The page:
If Aretha Franklin's wooly wonton at the Inauguration is your idea of adventurous headgear, you'd better hold on to your, er, hat.

Drawing inspiration from pop culture references that range from Goldie Hawn in "Overboard" to the Wicked Witch of the East, British milliner Piers Atkinson has carved out a reputation as the go-to genius for creative toppers that are as playful as they are provocative.

Atkinson gave StyleList the scoop about the stories and influences behind some of the latest magical creations from his new autumn/winter collection, "The Princess and The Frog."

Check out the gallery of our favorite hats below, and read what Piers himself has to say about them.

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Piers Atkinson A/W 09
Let style go to your head!
Courtesy of PiersAtkinson.com
Phil Walter, Getty Images

Piers Atkinson A/W 09

    Goldie Ponytail Hat
    "This pivotal hat was inspired by a mix of my fascination with the hair and wig shops in Dalston, England and watching 'Overboard' starring Goldie Hawn. Her character's dress sense in this film (before she loses her mind) is the epitome of style in my opinion."

    Courtesy of PiersAtkinson.com

    Suzy Quiff
    "This quiff was inspired by working with hairdo maestro Charlie le Mindu and seeing the fabulous VV Brown in Ashish on MTV. I wanted to do more hair hats and I have been obsessed by the front row potential of the fashion quiff ever since I met Susy Menkes backstage at a Zandra Rhodes show about a decade ago."

    Courtesy of PiersAtkinson.com

    Judy Head Mask
    "This was a piece that was commissioned by fashion guru Judy Blame. It was a 'tomorrow morning would be great' commission. Luckily I have a huge box of discarded dollies and a glue gun so this creation was a cinch. I've been looking at covering the face as it was happening so much in post-Bowery club culture and also on the streets in the form of Hackney Hoodies and the niqābs which seem very popular in Bayswater."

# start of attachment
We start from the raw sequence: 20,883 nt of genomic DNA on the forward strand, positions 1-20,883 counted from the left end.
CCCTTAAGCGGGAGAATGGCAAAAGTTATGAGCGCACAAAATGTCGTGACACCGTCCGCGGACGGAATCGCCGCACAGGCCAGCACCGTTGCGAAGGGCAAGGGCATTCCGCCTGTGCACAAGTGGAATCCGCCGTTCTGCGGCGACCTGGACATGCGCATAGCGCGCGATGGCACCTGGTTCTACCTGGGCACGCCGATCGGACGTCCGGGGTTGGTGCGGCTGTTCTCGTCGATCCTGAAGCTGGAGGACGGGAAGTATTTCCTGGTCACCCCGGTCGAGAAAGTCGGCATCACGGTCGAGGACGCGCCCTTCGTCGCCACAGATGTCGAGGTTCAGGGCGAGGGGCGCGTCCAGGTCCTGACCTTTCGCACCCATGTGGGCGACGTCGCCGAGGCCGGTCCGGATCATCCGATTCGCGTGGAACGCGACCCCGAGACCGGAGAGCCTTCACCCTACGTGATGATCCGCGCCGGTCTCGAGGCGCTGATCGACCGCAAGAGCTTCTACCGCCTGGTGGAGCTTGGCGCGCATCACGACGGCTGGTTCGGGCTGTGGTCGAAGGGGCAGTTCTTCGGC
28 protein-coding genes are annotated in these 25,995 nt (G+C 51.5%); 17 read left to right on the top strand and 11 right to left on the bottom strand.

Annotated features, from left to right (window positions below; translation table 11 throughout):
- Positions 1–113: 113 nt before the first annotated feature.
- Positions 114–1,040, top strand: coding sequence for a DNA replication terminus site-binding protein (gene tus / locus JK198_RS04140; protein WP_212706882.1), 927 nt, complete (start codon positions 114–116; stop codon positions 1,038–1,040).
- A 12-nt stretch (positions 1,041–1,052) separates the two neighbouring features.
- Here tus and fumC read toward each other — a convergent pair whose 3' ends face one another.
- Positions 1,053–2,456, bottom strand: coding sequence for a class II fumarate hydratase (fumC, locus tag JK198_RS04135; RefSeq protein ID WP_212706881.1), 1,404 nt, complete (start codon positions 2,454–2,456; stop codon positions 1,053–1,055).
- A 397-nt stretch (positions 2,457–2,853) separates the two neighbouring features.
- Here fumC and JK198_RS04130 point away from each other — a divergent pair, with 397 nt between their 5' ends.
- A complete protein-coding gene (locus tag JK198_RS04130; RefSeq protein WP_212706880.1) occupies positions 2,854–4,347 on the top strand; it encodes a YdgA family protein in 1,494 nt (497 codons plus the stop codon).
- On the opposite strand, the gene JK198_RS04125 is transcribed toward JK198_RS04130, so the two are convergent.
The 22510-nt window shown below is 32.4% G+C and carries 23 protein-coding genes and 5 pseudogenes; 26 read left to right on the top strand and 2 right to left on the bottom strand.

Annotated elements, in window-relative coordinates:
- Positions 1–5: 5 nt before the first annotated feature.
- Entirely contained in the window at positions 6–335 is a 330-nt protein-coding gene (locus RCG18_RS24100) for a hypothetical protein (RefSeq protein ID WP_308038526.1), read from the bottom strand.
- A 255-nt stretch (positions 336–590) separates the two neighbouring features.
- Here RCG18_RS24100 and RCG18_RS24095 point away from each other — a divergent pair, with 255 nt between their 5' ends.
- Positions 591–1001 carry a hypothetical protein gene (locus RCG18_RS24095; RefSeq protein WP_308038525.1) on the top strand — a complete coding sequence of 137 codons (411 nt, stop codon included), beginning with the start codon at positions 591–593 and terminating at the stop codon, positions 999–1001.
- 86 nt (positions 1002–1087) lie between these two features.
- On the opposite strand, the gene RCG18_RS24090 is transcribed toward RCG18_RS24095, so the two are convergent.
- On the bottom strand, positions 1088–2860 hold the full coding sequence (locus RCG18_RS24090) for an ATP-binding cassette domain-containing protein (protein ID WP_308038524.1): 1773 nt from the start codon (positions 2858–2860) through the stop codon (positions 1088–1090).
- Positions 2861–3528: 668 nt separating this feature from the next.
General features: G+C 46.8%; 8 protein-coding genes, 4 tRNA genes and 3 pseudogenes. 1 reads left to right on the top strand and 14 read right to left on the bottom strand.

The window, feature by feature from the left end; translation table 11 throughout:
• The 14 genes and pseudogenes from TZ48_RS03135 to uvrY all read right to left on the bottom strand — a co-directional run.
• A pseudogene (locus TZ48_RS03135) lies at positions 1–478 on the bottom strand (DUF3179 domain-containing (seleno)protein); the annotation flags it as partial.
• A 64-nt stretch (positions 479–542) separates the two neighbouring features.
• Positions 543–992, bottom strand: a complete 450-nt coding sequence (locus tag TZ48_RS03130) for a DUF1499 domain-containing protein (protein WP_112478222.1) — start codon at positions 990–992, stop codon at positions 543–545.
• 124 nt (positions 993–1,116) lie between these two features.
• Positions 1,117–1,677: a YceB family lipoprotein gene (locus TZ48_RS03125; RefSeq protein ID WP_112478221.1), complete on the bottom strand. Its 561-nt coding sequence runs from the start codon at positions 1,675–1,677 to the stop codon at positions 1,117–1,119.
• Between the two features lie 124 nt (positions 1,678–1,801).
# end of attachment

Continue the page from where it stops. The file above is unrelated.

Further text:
Courtesy of PiersAtkinson.com

    Frank Balaclava
    "This is again working with the idea of the covered face and the reasons why one would do so. Modesty? Religious reasons? Hiding one's identity to escape responsibility for one's actions, criminal or sexual...or both? Or to be provocative or glamorous in clubs? This frog mask is a joke. It has no eyeholes as its eyes are the pompoms so the wearer can't see. He's waiting for The Princess to kiss him so he can become The Prince, so he's sort of blinded by love and anticipation! I love him, but I'm not a princess!"

    Courtesy of PiersAtkinson.com

    "This was a continuation of the pop culture theme of my first collection. I don't know why I did it, but I just did. I really love it and it's become my best seller! It was used in New York before I launched the collection by internationally acclaimed, jet-setting stylist Francesca Burns, so I instantly named it after her."

    Courtesy of PiersAtkinson.com

    Francesca Bowler
    "Well this is a fabulous and groundbreaking piece of millinery. It's inspired by the Wicked Witch of the East when she was squashed unceremoniously by that Dorothy. I always wanted to see the rest of her when I was a child-well, I still do. She obviously had great style, those striped stockings, those ruby slippers. When I got the dolly she had red sparkly shoes and so what needed to be done was obvious."

    Courtesy of PiersAtkinson.com

For more on fashion inspired by "The Wizard of Oz," click here.